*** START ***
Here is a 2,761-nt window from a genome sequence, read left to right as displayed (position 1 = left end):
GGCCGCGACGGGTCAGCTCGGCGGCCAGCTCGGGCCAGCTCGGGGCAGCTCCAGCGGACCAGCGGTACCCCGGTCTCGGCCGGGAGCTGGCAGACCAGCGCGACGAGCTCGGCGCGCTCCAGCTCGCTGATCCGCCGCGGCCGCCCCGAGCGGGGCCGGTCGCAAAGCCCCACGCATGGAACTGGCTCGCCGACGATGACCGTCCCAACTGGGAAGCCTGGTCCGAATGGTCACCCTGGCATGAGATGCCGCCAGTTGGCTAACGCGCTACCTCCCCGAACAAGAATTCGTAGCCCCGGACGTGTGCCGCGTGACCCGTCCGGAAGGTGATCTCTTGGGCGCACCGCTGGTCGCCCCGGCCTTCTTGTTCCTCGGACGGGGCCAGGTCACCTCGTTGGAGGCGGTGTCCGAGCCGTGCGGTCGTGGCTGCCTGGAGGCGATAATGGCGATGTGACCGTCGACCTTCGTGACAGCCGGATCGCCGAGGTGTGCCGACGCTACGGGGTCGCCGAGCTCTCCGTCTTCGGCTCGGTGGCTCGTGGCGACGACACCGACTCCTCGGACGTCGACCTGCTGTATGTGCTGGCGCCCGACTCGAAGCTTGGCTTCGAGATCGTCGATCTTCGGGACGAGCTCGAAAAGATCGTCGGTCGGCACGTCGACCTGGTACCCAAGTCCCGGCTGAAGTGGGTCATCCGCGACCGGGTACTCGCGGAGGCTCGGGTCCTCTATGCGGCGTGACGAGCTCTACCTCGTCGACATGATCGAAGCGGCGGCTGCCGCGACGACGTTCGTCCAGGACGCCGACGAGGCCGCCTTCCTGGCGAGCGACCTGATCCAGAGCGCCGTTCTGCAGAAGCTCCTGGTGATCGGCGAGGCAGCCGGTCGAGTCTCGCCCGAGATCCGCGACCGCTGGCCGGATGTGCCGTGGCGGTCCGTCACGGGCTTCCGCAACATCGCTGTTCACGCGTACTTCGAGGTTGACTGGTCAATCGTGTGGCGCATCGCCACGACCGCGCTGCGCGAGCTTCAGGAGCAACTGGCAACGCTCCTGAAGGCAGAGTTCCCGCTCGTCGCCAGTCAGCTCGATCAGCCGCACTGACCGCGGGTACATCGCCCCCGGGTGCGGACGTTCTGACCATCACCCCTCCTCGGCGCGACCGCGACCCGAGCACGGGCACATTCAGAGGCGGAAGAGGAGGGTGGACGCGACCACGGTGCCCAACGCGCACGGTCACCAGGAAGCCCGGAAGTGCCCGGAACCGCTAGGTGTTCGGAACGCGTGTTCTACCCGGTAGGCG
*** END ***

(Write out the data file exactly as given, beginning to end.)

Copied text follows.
Here is a 2,761-nt window from a genome sequence, read left to right as displayed (position 1 = left end):
GGCCGCGACGGGTCAGCTCGGCGGCCAGCTCGGGCCAGCTCGGGGCAGCTCCAGCGGACCAGCGGTACCCCGGTCTCGGCCGGGAGCTGGCAGACCAGCGCGACGAGCTCGGCGCGCTCCAGCTCGCTGATCCGCCGCGGCCGCCCCGAGCGGGGCCGGTCGCAAAGCCCCACGCATGGAACTGGCTCGCCGACGATGACCGTCCCAACTGGGAAGCCTGGTCCGAATGGTCACCCTGGCATGAGATGCCGCCAGTTGGCTAACGCGCTACCTCCCCGAACAAGAATTCGTAGCCCCGGACGTGTGCCGCGTGACCCGTCCGGAAGGTGATCTCTTGGGCGCACCGCTGGTCGCCCCGGCCTTCTTGTTCCTCGGACGGGGCCAGGTCACCTCGTTGGAGGCGGTGTCCGAGCCGTGCGGTCGTGGCTGCCTGGAGGCGATAATGGCGATGTGACCGTCGACCTTCGTGACAGCCGGATCGCCGAGGTGTGCCGACGCTACGGGGTCGCCGAGCTCTCCGTCTTCGGCTCGGTGGCTCGTGGCGACGACACCGACTCCTCGGACGTCGACCTGCTGTATGTGCTGGCGCCCGACTCGAAGCTTGGCTTCGAGATCGTCGATCTTCGGGACGAGCTCGAAAAGATCGTCGGTCGGCACGTCGACCTGGTACCCAAGTCCCGGCTGAAGTGGGTCATCCGCGACCGGGTACTCGCGGAGGCTCGGGTCCTCTATGCGGCGTGACGAGCTCTACCTCGTCGACATGATCGAAGCGGCGGCTGCCGCGACGACGTTCGTCCAGGACGCCGACGAGGCCGCCTTCCTGGCGAGCGACCTGATCCAGAGCGCCGTTCTGCAGAAGCTCCTGGTGATCGGCGAGGCAGCCGGTCGAGTCTCGCCCGAGATCCGCGACCGCTGGCCGGATGTGCCGTGGCGGTCCGTCACGGGCTTCCGCAACATCGCTGTTCACGCGTACTTCGAGGTTGACTGGTCAATCGTGTGGCGCATCGCCACGACCGCGCTGCGCGAGCTTCAGGAGCAACTGGCAACGCTCCTGAAGGCAGAGTTCCCGCTCGTCGCCAGTCAGCTCGATCAGCCGCACTGACCGCGGGTACATCGCCCCCGGGTGCGGACGTTCTGACCATCACCCCTCCTCGGCGCGACCGCGACCCGAGCACGGGCACATTCAGAGGCGGAAGAGGAGGGTGGACGCGACCACGGTGCCCAACGCGCACGGTCACCAGGAAGCCCGGAAGTGCCCGGAACCGCTAGGTGTTCGGAACGCGTGTTCTACCCGGTAGGCG